Directed by: DJ Caruso
Distributed by: Universal Pictures
Written by Patrick Hao
“Redeeming Love” is based on the popular Christian romance novel of the same name by Francine Rivers. The novel was originally published in 1991 at the height of Fabio romance book covers and born-again Christianity. The novel, therefore, offered the appealing prospect of reading about salacious sex just to ultimately be forgiven with the message of the lord. The film version of “Redeeming Love” offers the same kind of salacious thrills but like most movies of this ilk, the black and white morality is too simplistic to offer much for those who are not already fans.
To have someone like DJ Caruso, director of “Disturbia” and “XXX: Return of Xander Cage,” speaks to the confidence PureFlix had with the source material in breaking into the secular market. And Caruso’s sense of style and clear skill makes this film look better than most films in this market. The film did sell itself as a classic enduring romance. Set during the California Gold Rush in the 1850s, Angel (Abigail Cowen) is born into a den of sin. Her mother (Nina Dobrev) is a sex worker abused by the boozy, gambling men of Pair-a-Dice. I cannot tell what on-the-nose is more, naming your protagonist Angel or naming the town Pair-a-Dice.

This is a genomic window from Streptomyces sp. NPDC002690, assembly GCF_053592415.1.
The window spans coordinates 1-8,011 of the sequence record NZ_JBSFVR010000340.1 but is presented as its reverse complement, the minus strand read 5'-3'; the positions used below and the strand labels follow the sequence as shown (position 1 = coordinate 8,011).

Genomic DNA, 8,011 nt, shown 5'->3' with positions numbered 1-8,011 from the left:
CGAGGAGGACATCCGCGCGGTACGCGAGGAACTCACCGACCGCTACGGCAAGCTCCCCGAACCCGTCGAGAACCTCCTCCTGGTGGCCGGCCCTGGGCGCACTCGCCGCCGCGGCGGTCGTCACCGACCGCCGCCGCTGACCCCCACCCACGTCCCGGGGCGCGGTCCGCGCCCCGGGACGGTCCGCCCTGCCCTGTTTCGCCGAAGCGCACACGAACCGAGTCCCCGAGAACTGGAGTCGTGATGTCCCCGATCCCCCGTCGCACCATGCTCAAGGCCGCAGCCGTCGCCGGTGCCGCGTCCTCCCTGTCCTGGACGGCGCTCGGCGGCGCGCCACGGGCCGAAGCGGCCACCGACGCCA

The hallmarks of Christian storytelling and moral proselytizing are throughout this film. Angel is subjected to all the abuses one can hurl at a person. There is abuse, abortion, incest, and sexual assault. Then one day, while Angel is waiting for her next customer at the brothel, in comes Michael Hosea (Tom Lewis), a direct reference to the Book of Hosea. He is a young farmer whose faith in God and horniness finds himself attracted to Angel. He buys her time not to have sex, but to propose marriage. Of course, he does not have sex on the first date.
Angel resists this proposal but does agree to live with him and learn about his wholesome way of life. The film becomes a clear born-again allegory as Angel’s past has to be forgiven by the unconditional love of Michael – the Jesus stand-in. All this becomes a gross sense of victim-blaming. Angel’s sins are often those inflicted upon her by others. Yet, she still must be forgiven for one-sided choices.
Never is there any sort of reckoning for Michael’s clear carnal desire for Angel. Then again, the audience for this film does not want the Messiah figure struggling with his own sense of moral unrighteousness. Rather the film’s purpose is to reinforce the beliefs of the people watching it. I, however, am not part of the choir to be preached to.
“Redeeming Love” Trailer
“Redeeming Love” is on VOD.